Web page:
Press: On the taxable income of this year?

President: On the taxable income of this year.

Press: You mean individual income?

President: All income taxes. I don’t mean taxes that have accrued from customs receipts or special taxes like those that are placed on admissions or things of that kind, but those that come under the general head of income taxes.

Press: Individual and corporation?

President: Individual and corporation. It is my understanding that the present indications are that there will be a sufficient balance of revenue that will warrant a rebate to those who have not already paid their four full assessments and a refund to those that have already paid.

Press: You mean a rebate on this year?

President: Yes.

Press: On this calendar year?

President: I mean this fiscal year. The first payment of course comes on the 15th of March, the next one on the 15th of June, the 15th of Sept. and the 15th of Dec.

Press: In other words there would be a 10% or 12% reduction before any one paid any taxes for this coming year of 1926?

President: Yes.

Press: That is for 1925 isn’t it?

President: I am talking about a refund of taxes that are being paid during the present fiscal year, that began to be paid on the returns that were made for the year of 1925. They are now being paid.

Press: Have you considered the shortness of the session in that connection?

President: Yes, of course, that is one of the things. It would be difficult to go into a sufficient study to determine just what reductions might be made on a permanent basis, but quite easy to draw a bill saying that a certain percentage on the income taxes that have to be paid during this year should be returned or rebated. Those that paid their taxes last January in full will, as I say, secure a refund. And those that are to be paid on the 15th of December and the 15th of March would secure a rebate.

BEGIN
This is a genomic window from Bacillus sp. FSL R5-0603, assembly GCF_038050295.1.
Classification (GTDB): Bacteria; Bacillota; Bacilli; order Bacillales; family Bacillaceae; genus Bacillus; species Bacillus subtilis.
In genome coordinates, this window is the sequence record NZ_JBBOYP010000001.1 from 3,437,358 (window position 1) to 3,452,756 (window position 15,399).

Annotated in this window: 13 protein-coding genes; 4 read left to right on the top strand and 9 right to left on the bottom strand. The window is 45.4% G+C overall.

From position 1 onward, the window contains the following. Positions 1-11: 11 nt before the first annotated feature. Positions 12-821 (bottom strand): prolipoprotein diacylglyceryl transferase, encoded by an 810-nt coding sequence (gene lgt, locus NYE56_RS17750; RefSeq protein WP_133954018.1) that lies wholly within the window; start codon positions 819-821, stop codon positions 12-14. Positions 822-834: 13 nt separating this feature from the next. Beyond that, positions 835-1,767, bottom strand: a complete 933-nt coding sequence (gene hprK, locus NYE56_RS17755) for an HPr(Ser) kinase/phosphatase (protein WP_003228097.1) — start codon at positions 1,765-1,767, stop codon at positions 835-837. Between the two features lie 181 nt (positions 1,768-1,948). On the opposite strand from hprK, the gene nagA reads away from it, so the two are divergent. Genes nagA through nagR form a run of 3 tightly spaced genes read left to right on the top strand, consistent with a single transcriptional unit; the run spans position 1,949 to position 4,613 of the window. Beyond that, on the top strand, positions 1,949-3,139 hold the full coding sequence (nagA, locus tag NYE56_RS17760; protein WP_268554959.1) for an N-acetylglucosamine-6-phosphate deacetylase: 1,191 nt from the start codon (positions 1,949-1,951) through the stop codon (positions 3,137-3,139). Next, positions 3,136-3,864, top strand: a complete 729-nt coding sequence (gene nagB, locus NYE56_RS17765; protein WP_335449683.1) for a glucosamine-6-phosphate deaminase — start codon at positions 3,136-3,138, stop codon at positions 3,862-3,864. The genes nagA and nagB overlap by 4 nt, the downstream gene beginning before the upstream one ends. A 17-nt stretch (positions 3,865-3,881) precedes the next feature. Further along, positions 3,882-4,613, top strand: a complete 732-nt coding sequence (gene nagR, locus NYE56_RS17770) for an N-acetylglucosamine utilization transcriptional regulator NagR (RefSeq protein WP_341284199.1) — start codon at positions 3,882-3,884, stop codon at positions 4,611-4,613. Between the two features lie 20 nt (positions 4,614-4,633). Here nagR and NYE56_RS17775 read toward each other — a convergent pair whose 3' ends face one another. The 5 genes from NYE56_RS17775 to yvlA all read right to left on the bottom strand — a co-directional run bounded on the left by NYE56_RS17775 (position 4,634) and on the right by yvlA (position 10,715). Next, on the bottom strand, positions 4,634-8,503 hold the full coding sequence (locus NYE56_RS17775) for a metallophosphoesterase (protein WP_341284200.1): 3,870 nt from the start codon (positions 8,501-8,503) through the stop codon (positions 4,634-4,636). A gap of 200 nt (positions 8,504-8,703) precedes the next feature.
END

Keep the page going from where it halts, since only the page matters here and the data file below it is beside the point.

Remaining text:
(here the press asked a number of questions about the calendar year 1926)

President: There wouldn’t be any consideration of tax reduction for the calendar year 1926. That hasn’t anything to do with it. We can’t tell anything about that until we get the returns in. We can’t reduce any taxes on returns that haven’t been made. There would be a refund to any one that has paid their full tax and a rebate to those that pay their taxes in quarterly payments.

Press: Would they be able to pass it?

President: I think so. It isn’t necessary to pass that bill before the 15th of December, of course. Then, if it doesn’t pass before that time they can get a refund. If it does pass before that time they get a rebate.

Press: Is there any information about the surplus, how much that would be?

President: Well, it is estimated to be somewhere over $250,000,000.

Citation: Calvin Coolidge: Remarks by the President to Newspaper Correspondents

The Coolidge Foundation gratefully acknowledges the volunteer efforts of Regan Brady who prepared this document for digital publication.